Studio Owners

Ask the Experts: How Can I Afford Guest Artists?

Q: In the summer, I love to hold a weeklong open-dance intensive with guest teachers. But for the past few years, I've found it harder and harder to afford guest teachers and still keep the price reasonable for my dancers. What do you suggest?


A: I think many studios have this problem. We all want great workshop teachers, but high hourly rates, airfare and hotel fees can make it impossible for summer intensives to be affordable. Twelve years ago at a convention, I expressed the same concerns to two other studio owners. One has a studio about 45 minutes from mine, and the other's studio is only 20 minutes away. We decided to run a summer intensive together. We call it "The Ultimate Dance Intensive": It all takes place at one studio, and it's open to dancers from any studio. We invite a mix of local teachers and bigger-name faculty.

The environment is very supportive, and we've actually managed to make money (which didn't happen before we joined together). This past summer, we tried a new idea to increase enrollment. Our parents committee wound up having some funds leftover by the year's end, so we offered every student a $50 credit toward their intensive fee. (If you didn't attend the intensive, you didn't get the "scholarship" credit.) We ended up increasing our enrollment by 20 percent.

Joanne Chapman is the owner of the award-winning Joanne Chapman School of Dance in Brampton, Ontario.

Teachers Trending
All photos by Ryan Heffington

"Annnnnnnd—we're back!"

Ryan Heffington is kneeling in front of his iPhone, looking directly into the camera, smiling behind his bushy mustache. He's in his house in the desert near Joshua Tree, California, phone propped on the floor so it stays steady, his bright shorty shorts, tank top and multiple necklaces in full view. Music is already playing—imagine you're at a club—and soon he's swaying and bouncing from side to side, the beat infusing his bones.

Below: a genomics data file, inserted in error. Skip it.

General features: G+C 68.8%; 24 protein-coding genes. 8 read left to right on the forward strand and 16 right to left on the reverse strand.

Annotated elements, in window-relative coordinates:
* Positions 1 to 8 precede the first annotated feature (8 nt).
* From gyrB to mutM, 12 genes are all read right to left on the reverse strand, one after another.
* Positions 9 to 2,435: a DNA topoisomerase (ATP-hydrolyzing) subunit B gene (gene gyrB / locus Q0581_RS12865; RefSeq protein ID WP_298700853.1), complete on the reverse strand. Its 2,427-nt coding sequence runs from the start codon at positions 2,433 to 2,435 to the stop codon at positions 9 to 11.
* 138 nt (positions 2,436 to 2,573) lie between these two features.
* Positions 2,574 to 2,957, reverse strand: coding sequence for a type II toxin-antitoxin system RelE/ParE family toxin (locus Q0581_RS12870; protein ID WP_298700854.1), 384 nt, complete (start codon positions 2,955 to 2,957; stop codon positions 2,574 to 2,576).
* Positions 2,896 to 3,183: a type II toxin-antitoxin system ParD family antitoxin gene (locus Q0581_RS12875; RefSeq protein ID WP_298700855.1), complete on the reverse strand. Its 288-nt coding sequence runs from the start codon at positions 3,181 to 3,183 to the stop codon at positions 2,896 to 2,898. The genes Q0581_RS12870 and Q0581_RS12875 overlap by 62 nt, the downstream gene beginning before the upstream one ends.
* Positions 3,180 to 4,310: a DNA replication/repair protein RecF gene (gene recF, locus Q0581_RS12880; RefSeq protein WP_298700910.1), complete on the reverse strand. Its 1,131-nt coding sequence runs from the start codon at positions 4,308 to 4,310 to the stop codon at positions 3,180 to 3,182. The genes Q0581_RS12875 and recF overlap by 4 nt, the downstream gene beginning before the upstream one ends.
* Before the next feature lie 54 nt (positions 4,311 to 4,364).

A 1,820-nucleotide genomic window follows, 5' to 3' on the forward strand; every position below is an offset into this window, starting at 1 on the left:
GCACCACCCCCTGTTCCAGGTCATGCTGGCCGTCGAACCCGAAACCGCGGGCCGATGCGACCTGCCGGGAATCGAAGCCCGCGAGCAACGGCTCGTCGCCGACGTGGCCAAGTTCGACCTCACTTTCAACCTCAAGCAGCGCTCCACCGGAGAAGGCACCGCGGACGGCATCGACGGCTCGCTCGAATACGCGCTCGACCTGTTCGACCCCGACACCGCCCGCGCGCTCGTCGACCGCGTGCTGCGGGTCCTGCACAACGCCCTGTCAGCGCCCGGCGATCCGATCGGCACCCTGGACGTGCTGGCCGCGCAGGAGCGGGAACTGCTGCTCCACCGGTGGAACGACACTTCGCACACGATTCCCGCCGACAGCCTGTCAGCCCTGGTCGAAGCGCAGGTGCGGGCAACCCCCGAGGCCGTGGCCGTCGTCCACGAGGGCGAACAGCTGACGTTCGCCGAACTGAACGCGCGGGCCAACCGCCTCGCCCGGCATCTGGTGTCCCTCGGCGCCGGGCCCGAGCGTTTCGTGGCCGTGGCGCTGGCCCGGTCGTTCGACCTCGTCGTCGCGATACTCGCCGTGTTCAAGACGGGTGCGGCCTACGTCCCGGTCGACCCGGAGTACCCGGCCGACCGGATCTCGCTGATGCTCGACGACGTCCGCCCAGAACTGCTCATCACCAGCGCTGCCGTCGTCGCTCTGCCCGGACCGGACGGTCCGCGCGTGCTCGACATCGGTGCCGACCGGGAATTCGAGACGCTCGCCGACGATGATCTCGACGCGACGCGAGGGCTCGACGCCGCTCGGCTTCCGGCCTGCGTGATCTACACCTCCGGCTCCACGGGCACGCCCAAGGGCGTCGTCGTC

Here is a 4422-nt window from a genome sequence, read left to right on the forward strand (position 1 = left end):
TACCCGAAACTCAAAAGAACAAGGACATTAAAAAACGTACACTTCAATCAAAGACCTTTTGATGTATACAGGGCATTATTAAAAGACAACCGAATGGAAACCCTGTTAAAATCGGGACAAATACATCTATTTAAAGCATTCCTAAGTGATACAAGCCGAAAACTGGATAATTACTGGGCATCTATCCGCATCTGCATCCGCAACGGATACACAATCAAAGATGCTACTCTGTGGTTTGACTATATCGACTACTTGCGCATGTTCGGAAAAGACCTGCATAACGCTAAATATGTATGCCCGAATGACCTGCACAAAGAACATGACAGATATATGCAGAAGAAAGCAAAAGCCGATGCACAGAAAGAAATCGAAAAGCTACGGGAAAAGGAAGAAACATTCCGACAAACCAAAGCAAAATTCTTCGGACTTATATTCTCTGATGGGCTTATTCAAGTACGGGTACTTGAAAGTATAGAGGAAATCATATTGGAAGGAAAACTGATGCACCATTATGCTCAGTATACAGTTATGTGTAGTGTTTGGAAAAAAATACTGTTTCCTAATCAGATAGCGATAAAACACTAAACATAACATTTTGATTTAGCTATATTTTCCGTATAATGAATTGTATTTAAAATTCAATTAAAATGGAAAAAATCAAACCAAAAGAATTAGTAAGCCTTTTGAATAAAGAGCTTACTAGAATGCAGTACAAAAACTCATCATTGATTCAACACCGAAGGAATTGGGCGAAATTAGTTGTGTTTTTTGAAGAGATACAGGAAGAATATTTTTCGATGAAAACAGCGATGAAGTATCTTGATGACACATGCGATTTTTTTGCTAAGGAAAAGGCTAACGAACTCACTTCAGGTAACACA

Keep reading... Show less
Teachers Trending
Evelyn Cisneros-Legate. Photo by Beau Pearson, Courtesy Ballet West

Evelyn Cisneros-Legate is bringing her hard-earned expertise to Ballet West. The former San Francisco Ballet star is taking over all four campuses of The Frederick Quinney Lawson Ballet West Academy as the school's new director.

Cisneros-Legate, whose mother put her in ballet classes in an attempt to help her overcome her shyness, trained at the San Francisco Ballet School and School of American Ballet before joining San Francisco Ballet as a full company member in 1977. She danced with the company for 23 years, breaking barriers as the first Mexican American to become a principal dancer in the U.S., and has graced the cover of Dance Magazine no fewer than three times.

As an educator, Cisneros-Legate has served as ballet coordinator at San Francisco Ballet, principal of Boston Ballet School's North Shore Studio and artistic director of after-school programming at the National Dance Institute (NDI). Dance Teacher spoke with her about her new position, her plans for the academy and leading in the time of COVID-19.

Keep reading... Show less
News
The author with Maurice Hines. Photo by Anthony R. Phillips, courtesy Hopkins

In March, prior to sheltering in place due to the coronavirus outbreak, my husband and I traveled from New York City to Miami to screen our award-winning documentary, Maurice Hines: Bring Them Back, at the Miami Film Festival.

Our star, Tony Award–nominated dancer and choreographer Maurice Hines joined us in Miami for the festival—stepping and repeating on the opening night red carpet, sharing anecdotes from his illustrious seven-decade career with local tap students, and holding court at a cocktail mixer with lively female fans.

Keep reading... Show less

Get Dance Business Weekly in your inbox

Sign Up Used in accordance with our Privacy Policy.